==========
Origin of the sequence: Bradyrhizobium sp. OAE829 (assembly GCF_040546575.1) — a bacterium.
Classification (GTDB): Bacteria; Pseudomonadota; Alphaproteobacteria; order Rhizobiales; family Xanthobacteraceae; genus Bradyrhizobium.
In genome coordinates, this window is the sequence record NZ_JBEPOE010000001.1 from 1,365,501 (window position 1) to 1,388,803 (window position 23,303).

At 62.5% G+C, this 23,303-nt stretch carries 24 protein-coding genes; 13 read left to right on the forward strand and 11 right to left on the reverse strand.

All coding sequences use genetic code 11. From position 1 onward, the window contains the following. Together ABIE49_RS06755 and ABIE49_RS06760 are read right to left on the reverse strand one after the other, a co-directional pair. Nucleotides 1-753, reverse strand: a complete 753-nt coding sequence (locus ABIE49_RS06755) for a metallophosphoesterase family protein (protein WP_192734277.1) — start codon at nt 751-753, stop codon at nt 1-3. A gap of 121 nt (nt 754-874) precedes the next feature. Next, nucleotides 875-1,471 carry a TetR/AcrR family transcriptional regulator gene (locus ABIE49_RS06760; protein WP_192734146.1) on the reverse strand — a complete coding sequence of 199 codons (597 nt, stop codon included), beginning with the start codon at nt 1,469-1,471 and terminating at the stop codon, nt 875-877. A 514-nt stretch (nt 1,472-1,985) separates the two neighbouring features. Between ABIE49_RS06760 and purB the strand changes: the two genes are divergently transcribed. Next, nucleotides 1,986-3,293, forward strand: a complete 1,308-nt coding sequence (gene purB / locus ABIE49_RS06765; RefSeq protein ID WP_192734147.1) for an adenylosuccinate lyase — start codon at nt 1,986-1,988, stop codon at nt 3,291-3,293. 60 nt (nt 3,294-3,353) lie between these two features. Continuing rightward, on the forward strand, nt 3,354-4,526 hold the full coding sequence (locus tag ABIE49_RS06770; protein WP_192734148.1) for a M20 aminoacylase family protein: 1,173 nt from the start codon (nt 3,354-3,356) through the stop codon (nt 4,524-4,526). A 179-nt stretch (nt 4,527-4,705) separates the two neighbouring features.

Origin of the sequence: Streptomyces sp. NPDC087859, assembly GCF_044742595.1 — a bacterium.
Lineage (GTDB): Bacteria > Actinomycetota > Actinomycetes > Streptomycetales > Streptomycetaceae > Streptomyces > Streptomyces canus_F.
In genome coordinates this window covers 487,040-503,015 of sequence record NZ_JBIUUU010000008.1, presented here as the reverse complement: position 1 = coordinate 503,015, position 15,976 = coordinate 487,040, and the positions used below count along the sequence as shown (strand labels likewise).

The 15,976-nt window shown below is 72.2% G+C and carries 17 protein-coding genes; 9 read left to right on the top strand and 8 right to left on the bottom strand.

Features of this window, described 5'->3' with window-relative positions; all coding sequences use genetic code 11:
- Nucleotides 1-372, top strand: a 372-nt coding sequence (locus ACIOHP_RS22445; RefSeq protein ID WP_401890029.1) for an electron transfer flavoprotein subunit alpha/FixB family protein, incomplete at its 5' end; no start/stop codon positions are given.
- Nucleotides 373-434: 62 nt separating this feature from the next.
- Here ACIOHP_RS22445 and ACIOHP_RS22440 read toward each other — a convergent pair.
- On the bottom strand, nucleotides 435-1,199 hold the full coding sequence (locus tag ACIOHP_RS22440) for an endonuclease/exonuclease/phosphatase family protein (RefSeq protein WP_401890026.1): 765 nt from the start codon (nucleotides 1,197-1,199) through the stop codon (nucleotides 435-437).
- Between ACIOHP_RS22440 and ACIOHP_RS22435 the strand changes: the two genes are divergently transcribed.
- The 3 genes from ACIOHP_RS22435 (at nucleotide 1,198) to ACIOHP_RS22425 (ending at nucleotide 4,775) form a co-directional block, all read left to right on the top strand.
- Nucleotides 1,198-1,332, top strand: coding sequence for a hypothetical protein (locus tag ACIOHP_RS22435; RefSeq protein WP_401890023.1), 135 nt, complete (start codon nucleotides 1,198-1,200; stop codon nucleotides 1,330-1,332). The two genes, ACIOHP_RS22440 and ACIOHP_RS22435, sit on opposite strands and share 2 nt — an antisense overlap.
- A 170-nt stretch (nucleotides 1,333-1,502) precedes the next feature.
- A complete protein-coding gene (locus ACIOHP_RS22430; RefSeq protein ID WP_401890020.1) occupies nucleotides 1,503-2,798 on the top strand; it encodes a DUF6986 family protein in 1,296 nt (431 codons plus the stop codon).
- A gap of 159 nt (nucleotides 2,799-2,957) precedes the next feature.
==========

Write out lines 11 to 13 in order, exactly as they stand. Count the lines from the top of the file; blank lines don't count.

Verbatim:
- Nucleotides 1-372, top strand: a 372-nt coding sequence (locus ACIOHP_RS22445; RefSeq protein ID WP_401890029.1) for an electron transfer flavoprotein subunit alpha/FixB family protein, incomplete at its 5' end; no start/stop codon positions are given.
- Nucleotides 373-434: 62 nt separating this feature from the next.
- Here ACIOHP_RS22445 and ACIOHP_RS22440 read toward each other — a convergent pair.